How active are you really vs. your perception. I work out quite hard during my 60 minutes in the gym. I sweat, I push myself, I have fantastic workouts on average. But be honest… there’s 23 hours you don’t do that in a day and truth be told, I’m not leading an active lifestyle according to Fitbit in the scope of a full day. Sure, for those 60 minutes, I’m #1 on the leaderboard but for the rest of the day, I’m quite sendentary. I find myself sitting a lot in front of the computer (answering emails, forum posts, etc). All worthwhile activity but it does change your entire calculation!
If you think you are leading this wildly active lifestyle and you pick formulas that take that into account, you will be frustrated over time as to why you might not be gaining muscle or burning fat. However, with something that monitors your activity during the day, you can quickly adjust as necessary to keep that calorie surplus or calorie deficit in check. Let me repeat what I think is the most important aspect of Fitbit.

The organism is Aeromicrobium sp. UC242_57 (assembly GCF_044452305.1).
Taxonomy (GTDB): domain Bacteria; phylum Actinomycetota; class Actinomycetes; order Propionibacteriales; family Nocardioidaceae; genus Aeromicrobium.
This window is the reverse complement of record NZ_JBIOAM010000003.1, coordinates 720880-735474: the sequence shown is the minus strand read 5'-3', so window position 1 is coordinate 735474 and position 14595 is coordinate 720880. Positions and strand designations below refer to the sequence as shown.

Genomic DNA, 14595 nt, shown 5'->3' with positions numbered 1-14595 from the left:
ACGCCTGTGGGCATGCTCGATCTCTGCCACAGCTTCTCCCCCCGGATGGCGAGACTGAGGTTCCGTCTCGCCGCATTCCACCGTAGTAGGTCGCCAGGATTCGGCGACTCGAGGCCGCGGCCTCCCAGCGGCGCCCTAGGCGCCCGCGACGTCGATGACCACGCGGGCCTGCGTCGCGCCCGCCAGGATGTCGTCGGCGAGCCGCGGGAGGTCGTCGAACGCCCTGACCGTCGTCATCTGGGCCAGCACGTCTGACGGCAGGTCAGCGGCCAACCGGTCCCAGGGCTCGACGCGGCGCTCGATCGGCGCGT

Intraday Calories based on your activity.
If you’ve ever done a calorie calculation formula, you’ll find that it takes your perceived level of activity into account. However, what it will not to is show you your actual level of activity. You may be overeating or undereating! Many people place themselves into a moderately active lifestyle without taking into account they sit most of the day. Fitbit gives you a very good visual feedback of what’s happening.
How accurate is the device?
From my tests, it’s without 100 calories of the most popular method of calorie calculation called the Harris-Benedict Equation.
Sometimes I’m more active and sometimes I’m less. I can adjust my intake based on what I’m doing vs. what a formula thinks I’m doing as input by my own bias. You just can’t adjust quickly using a formula but you can using a feedback device like Fitbit.
Quick Note: I’ve found that Monday thru Friday I’m eating what I’ve calculated but I am not as active as I am on Saturday and Sunday. Interesting to note, on the weekends I’m more active but eat less as I’m out more. Knowing this tidbit, I’m able to adjust my weekday calories to fit more of my actual exertion and attempt to eat more on weekends. Without Fitbit, I’d be overeating 5 days a week and undereating two days… thus making it much harder to reach my goals. Not many people re-work formulas based on the intraday activity.